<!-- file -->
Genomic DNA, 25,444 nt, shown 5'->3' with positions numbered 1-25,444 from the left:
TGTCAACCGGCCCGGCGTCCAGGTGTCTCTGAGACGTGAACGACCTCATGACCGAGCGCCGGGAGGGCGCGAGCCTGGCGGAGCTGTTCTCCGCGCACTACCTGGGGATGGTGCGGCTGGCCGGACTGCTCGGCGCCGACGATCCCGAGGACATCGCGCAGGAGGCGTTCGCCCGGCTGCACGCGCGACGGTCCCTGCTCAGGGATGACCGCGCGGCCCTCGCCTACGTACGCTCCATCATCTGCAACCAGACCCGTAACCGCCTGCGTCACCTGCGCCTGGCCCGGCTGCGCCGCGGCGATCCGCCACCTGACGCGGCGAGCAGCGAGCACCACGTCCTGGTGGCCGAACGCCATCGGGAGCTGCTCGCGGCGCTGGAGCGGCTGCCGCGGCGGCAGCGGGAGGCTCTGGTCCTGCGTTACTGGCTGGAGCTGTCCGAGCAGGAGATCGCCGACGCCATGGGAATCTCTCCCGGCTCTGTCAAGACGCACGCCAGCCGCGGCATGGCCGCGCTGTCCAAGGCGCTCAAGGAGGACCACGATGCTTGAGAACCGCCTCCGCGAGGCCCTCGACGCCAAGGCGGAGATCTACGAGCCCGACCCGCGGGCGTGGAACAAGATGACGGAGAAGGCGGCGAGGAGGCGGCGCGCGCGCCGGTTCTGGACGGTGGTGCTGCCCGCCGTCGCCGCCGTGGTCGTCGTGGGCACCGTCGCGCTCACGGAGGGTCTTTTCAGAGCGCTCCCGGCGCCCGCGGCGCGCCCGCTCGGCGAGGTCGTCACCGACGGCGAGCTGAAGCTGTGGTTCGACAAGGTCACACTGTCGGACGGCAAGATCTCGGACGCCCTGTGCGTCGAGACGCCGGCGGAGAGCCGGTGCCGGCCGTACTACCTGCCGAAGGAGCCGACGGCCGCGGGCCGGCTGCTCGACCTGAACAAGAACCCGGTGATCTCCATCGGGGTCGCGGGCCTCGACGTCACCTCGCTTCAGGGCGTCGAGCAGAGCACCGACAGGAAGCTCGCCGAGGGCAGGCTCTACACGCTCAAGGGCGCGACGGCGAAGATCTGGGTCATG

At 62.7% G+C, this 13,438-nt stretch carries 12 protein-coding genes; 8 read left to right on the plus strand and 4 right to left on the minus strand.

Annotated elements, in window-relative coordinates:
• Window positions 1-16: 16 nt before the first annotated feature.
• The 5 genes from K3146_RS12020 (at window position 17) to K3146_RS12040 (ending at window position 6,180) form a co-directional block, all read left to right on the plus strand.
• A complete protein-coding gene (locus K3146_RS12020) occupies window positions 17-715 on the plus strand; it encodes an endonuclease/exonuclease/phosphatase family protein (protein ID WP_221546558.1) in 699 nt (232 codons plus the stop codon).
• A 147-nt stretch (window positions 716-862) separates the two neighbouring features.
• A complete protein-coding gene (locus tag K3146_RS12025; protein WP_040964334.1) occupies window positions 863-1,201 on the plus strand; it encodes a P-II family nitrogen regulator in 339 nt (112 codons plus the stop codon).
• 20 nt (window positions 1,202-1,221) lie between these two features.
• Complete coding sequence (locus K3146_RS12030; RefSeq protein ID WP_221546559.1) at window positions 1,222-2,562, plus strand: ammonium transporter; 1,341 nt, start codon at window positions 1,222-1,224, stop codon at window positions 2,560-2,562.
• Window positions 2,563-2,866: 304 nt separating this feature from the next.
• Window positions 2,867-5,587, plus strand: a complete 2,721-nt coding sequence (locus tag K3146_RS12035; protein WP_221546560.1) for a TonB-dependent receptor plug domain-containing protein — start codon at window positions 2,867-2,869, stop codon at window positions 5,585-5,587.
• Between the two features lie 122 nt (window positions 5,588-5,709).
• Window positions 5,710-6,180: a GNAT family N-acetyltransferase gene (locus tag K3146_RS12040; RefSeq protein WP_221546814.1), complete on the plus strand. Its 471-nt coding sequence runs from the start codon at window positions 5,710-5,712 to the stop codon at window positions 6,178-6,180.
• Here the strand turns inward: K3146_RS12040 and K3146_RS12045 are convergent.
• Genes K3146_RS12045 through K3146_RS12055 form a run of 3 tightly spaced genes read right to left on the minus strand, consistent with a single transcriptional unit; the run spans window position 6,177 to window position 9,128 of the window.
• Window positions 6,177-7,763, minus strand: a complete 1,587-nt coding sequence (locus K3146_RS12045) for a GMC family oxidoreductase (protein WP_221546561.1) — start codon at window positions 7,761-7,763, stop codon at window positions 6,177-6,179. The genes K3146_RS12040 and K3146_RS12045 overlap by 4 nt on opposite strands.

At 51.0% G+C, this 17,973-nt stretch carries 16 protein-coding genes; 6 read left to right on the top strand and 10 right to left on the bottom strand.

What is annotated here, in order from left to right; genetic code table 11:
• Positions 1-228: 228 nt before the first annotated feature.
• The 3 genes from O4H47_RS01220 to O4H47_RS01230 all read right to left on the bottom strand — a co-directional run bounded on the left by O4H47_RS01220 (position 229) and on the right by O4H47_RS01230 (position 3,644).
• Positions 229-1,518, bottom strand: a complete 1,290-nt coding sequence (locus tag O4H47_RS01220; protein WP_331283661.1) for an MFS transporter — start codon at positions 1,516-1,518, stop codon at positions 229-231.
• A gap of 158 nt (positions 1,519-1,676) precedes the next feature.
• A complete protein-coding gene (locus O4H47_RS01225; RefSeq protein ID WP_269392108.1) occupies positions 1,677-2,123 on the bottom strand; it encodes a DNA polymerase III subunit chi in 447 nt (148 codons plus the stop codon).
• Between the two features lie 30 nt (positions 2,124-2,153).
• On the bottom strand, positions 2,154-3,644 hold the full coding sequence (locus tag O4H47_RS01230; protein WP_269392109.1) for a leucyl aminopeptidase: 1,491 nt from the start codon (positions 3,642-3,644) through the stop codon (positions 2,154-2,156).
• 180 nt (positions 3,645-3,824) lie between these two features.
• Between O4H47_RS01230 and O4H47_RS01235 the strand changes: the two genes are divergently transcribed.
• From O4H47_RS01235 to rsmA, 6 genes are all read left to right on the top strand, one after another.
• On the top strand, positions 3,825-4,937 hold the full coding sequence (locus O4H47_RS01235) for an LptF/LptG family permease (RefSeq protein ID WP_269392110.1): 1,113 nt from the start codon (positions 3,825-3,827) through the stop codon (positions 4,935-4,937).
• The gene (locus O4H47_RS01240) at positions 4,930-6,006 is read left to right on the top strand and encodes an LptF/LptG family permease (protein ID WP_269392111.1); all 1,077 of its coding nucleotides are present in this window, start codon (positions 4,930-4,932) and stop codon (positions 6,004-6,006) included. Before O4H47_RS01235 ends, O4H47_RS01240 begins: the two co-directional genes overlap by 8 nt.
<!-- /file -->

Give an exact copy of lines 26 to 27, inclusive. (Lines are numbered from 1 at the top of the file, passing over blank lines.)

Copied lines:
• Between the two features lie 30 nt (positions 2,124-2,153).
• On the bottom strand, positions 2,154-3,644 hold the full coding sequence (locus tag O4H47_RS01230; protein WP_269392109.1) for a leucyl aminopeptidase: 1,491 nt from the start codon (positions 3,642-3,644) through the stop codon (positions 2,154-2,156).